Careful arguments deserve careful responses. "Rubbish" is dismissive, uncivil, and lacks decorum...

I haven't attempted to read everything here so I have no idea if there are other violations. Those were the ones reported to me.

More light and less heat, please.

Dymphna said...

That reminds me: Have been getting feedback from our community of writers, translators, translators, etc. about the comments sections of posts.

Generally speaking,

*those in favor of having comments are running about 2 to 1 in favor of retaining them,

*most emphasize the need to moderate the threads.

*For those who answered the question about closing comments at the essayist's request, all agreed with that sentiment.

*Many suggested a limit of the number of comments on a given thread. The limits given ranged from 50-75.

I'll have more later.

Dymphna said...

@an EDL buck

Truth be told, I could not afford to go to uni, Nowdays I see that I escaped a brainwashing. As I once in a while I bump into my old classmates I thank whatever I could not afford uni, because they're brain dead...

Precisely. Some analyst said recently that universities are going the way of newspapers and they’re no better prepared to deal with the reality than all those jornolists & their managers are.

Hesperado said...

Unknown,

That example you gave is typical, and could be found in a thousand different permutations over the years -- whether in Academe, journalism, in high schools (probably also in grade schools and even Kindergarten), in popular fiction, coffee-table "non-fiction", in movies, in TV and cable shows.

As I distilled the essence of the deformation in Western reason after analyzing Montaigne's complex argument defending his contortions, the PC MC pathology boils down to this:

We are worse because we are better.

(And if Muslims were consciously in touch with their Satanic inspiration (and perhaps many of them already are), they would know that what lies beneath the welter of malignantly confused brain tissue of their thought is a mirror image of our Western ethical anxiety -- the clarity of Lucifer's lucid disease:

We are better because we are worse.

Unknown said...

@Hesperado:

You just made my week. What a gift. I hope you win the lottery or something.

This will conclude my comments on this thread :)

Hesperado said...

Thanks Unknown. If I win the lotto, I'll cut you in.

Westward Ho said...

Hesperado:
I honestly find it hard to believe that colonialism wasn't largely staggeringly barbaric, what with African slaves replacing the Caribbean natives after they were worked to death, etc. At least honoring such suffering - much of which is fact - seems correct. Admiting an awful lot of eggs broken along the way, at least.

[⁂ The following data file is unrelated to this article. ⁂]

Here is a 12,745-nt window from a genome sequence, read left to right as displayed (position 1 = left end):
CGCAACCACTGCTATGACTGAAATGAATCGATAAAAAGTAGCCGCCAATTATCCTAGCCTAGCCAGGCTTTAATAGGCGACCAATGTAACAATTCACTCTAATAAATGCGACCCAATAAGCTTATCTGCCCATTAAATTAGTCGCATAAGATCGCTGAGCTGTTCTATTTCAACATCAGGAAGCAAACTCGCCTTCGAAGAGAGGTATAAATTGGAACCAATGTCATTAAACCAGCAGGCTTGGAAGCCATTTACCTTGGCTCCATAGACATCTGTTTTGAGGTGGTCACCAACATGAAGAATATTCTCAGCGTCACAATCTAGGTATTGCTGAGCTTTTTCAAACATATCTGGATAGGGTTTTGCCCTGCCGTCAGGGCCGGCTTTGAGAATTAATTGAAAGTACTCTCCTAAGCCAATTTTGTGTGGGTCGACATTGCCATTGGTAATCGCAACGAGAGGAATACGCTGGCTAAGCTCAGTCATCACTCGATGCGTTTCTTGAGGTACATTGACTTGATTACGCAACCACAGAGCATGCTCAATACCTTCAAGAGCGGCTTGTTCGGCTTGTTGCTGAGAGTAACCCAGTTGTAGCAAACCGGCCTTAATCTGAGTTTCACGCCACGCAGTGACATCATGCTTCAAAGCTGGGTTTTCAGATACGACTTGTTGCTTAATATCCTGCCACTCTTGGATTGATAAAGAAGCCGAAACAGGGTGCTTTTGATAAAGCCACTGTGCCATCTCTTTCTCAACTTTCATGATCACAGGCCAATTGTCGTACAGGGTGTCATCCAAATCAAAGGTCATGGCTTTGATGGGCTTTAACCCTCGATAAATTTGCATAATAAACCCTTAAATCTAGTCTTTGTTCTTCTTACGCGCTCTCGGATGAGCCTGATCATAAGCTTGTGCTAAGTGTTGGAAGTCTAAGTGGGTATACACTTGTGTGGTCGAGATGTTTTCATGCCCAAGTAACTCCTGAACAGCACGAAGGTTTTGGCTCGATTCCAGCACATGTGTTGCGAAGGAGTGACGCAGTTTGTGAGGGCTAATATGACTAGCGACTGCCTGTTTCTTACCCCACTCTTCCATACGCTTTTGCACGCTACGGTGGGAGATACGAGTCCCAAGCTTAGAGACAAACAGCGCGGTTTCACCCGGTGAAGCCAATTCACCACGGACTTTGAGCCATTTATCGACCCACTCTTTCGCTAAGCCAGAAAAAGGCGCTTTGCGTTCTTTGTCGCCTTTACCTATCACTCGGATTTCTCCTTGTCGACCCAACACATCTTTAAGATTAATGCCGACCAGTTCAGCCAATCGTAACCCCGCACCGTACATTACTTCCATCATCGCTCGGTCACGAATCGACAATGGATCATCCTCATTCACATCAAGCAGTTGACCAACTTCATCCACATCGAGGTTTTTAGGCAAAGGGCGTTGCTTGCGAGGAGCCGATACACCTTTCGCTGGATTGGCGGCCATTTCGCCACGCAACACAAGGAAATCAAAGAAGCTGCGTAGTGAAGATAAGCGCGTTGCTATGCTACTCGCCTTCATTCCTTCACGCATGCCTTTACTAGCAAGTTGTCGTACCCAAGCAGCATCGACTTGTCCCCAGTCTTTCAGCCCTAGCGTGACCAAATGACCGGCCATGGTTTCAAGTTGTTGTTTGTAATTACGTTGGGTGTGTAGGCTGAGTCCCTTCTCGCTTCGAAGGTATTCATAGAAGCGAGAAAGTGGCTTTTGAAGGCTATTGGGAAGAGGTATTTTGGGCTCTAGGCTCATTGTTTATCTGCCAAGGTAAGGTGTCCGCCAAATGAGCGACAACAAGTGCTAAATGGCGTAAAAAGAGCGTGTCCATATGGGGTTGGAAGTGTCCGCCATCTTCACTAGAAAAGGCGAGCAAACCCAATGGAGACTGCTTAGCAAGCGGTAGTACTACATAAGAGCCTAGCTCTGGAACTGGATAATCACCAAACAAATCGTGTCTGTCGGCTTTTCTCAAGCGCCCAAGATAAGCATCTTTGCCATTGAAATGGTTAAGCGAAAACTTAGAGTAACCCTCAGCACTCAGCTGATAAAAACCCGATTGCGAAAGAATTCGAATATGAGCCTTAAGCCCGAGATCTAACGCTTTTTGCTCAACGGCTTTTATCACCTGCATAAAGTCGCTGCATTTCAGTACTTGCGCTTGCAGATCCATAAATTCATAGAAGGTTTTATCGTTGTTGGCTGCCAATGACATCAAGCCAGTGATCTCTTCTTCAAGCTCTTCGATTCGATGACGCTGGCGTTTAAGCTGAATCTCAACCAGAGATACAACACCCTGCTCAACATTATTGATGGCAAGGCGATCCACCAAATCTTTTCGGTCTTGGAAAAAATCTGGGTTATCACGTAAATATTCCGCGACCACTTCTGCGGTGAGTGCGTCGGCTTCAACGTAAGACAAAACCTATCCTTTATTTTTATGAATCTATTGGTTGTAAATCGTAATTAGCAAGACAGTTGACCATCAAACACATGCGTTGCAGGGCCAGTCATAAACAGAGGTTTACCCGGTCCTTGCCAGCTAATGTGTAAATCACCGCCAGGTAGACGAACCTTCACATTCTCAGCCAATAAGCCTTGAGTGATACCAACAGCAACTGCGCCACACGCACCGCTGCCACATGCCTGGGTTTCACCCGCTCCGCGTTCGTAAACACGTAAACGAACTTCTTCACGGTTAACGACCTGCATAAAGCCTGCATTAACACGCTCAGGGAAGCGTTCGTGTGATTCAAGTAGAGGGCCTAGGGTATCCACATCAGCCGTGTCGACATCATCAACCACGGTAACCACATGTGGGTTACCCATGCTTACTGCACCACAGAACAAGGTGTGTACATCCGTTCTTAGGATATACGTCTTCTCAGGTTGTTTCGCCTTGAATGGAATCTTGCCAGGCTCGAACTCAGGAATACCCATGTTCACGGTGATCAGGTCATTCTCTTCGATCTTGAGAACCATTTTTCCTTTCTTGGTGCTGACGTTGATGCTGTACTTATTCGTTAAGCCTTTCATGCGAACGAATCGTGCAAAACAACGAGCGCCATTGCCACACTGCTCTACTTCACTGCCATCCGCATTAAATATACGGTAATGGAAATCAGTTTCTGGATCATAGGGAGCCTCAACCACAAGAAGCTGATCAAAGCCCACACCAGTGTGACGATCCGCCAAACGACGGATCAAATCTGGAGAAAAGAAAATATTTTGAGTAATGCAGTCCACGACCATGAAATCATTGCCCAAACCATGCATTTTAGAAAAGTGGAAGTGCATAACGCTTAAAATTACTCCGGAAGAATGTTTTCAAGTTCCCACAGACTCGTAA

At the same time, having read you, I expect that the case you'd make is not weak. And especially, the other idea, that whatever the West touches it ruins, tainting the spiritually pure native with our corrupting ways is everpresent. This, without any brutality needed and regardless of benefits. Probably 1 in 3 of NPR's stories imply this. I yesterday read this Mother Jones article (dreadful rag) about Indian call centers, which bring so much good employment to India, with the banner quote:
"We were asked to hate everything Indian," said 26-year-old Arnab (shown in his Delhi flat)

Toward the end, they explain that Arnab is an activist for India's communist party. The editor selected his whine for the banner message! Their readership so aches for the redemptive self-accusation, to ease the burden of their modern original sin (Oppressive White Western 1st world good life enjoyer -aaagghhh). Every story becomes that despite being from *the* thinnest gruel imaginable.

That this current has such history behind it, some of which you've described, is an amazing notion. Speaking of original sin and long enduring memes, I've lately felt that "original sin" is what this is the secular form of - literally. It changed outer clothes as Christian belief was abandoned by critical mass of society. The need to expiate it still persists, and a new framework was employed. If so, then Montaigne was adapting something from his environment to work in a newly developing framework, in which case his new contribution wasn't so out of the blue. I'm not sure if this holds up, but I'm looking for further roots, feeling more is there.

EscapeVelocity said...

For a highly informed apologia of European imperialism and colonialism, see Niall Ferguson

LAW Wells said...

For those curious on how to take Burke's views on Islam versus his general conservatism, I might point out he was a Whig in his day, meaning he was to the progressive side of Parliament. The Tories were more conservative still (Anglo-Catholic and loyal to the Stuarts - they called it a sorrowing loyalty to the Crown).

That he enunciated a great principle of conservatism (organic reform) does not change his general position.

EscapeVelocity said...